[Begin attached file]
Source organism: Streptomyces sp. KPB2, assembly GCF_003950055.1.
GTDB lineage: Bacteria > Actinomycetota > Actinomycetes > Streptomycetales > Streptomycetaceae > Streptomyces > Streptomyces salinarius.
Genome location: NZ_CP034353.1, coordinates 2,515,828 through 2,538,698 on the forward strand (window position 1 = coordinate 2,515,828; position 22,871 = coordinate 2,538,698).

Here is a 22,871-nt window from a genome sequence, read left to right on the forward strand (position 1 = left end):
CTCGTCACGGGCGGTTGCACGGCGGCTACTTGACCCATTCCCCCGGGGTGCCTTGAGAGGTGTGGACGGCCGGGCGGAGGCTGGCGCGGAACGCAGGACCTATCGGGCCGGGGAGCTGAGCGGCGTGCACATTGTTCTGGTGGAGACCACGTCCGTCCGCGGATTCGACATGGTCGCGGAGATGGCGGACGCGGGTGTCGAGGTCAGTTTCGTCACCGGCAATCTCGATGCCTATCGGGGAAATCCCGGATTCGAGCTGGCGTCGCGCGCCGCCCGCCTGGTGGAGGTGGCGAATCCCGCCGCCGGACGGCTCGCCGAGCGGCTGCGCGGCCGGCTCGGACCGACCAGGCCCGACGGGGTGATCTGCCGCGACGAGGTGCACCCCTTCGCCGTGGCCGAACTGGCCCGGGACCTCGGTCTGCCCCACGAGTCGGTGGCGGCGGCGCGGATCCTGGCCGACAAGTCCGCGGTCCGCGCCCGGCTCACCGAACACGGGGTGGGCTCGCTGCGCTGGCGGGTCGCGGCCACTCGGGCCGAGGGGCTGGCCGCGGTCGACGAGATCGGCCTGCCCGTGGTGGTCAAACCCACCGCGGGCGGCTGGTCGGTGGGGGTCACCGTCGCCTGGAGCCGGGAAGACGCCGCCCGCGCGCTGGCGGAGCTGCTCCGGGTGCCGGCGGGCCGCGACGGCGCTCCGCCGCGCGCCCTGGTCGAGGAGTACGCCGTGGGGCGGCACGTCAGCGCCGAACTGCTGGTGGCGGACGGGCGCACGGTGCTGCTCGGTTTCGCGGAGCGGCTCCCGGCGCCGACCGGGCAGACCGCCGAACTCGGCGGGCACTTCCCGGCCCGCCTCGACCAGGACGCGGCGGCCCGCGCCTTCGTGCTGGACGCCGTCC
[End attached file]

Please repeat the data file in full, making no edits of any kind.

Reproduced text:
Source organism: Streptomyces sp. KPB2, assembly GCF_003950055.1.
GTDB lineage: Bacteria > Actinomycetota > Actinomycetes > Streptomycetales > Streptomycetaceae > Streptomyces > Streptomyces salinarius.
Genome location: NZ_CP034353.1, coordinates 2,515,828 through 2,538,698 on the forward strand (window position 1 = coordinate 2,515,828; position 22,871 = coordinate 2,538,698).

Here is a 22,871-nt window from a genome sequence, read left to right on the forward strand (position 1 = left end):
CTCGTCACGGGCGGTTGCACGGCGGCTACTTGACCCATTCCCCCGGGGTGCCTTGAGAGGTGTGGACGGCCGGGCGGAGGCTGGCGCGGAACGCAGGACCTATCGGGCCGGGGAGCTGAGCGGCGTGCACATTGTTCTGGTGGAGACCACGTCCGTCCGCGGATTCGACATGGTCGCGGAGATGGCGGACGCGGGTGTCGAGGTCAGTTTCGTCACCGGCAATCTCGATGCCTATCGGGGAAATCCCGGATTCGAGCTGGCGTCGCGCGCCGCCCGCCTGGTGGAGGTGGCGAATCCCGCCGCCGGACGGCTCGCCGAGCGGCTGCGCGGCCGGCTCGGACCGACCAGGCCCGACGGGGTGATCTGCCGCGACGAGGTGCACCCCTTCGCCGTGGCCGAACTGGCCCGGGACCTCGGTCTGCCCCACGAGTCGGTGGCGGCGGCGCGGATCCTGGCCGACAAGTCCGCGGTCCGCGCCCGGCTCACCGAACACGGGGTGGGCTCGCTGCGCTGGCGGGTCGCGGCCACTCGGGCCGAGGGGCTGGCCGCGGTCGACGAGATCGGCCTGCCCGTGGTGGTCAAACCCACCGCGGGCGGCTGGTCGGTGGGGGTCACCGTCGCCTGGAGCCGGGAAGACGCCGCCCGCGCGCTGGCGGAGCTGCTCCGGGTGCCGGCGGGCCGCGACGGCGCTCCGCCGCGCGCCCTGGTCGAGGAGTACGCCGTGGGGCGGCACGTCAGCGCCGAACTGCTGGTGGCGGACGGGCGCACGGTGCTGCTCGGTTTCGCGGAGCGGCTCCCGGCGCCGACCGGGCAGACCGCCGAACTCGGCGGGCACTTCCCGGCCCGCCTCGACCAGGACGCGGCGGCCCGCGCCTTCGTGCTGGACGCCGTCC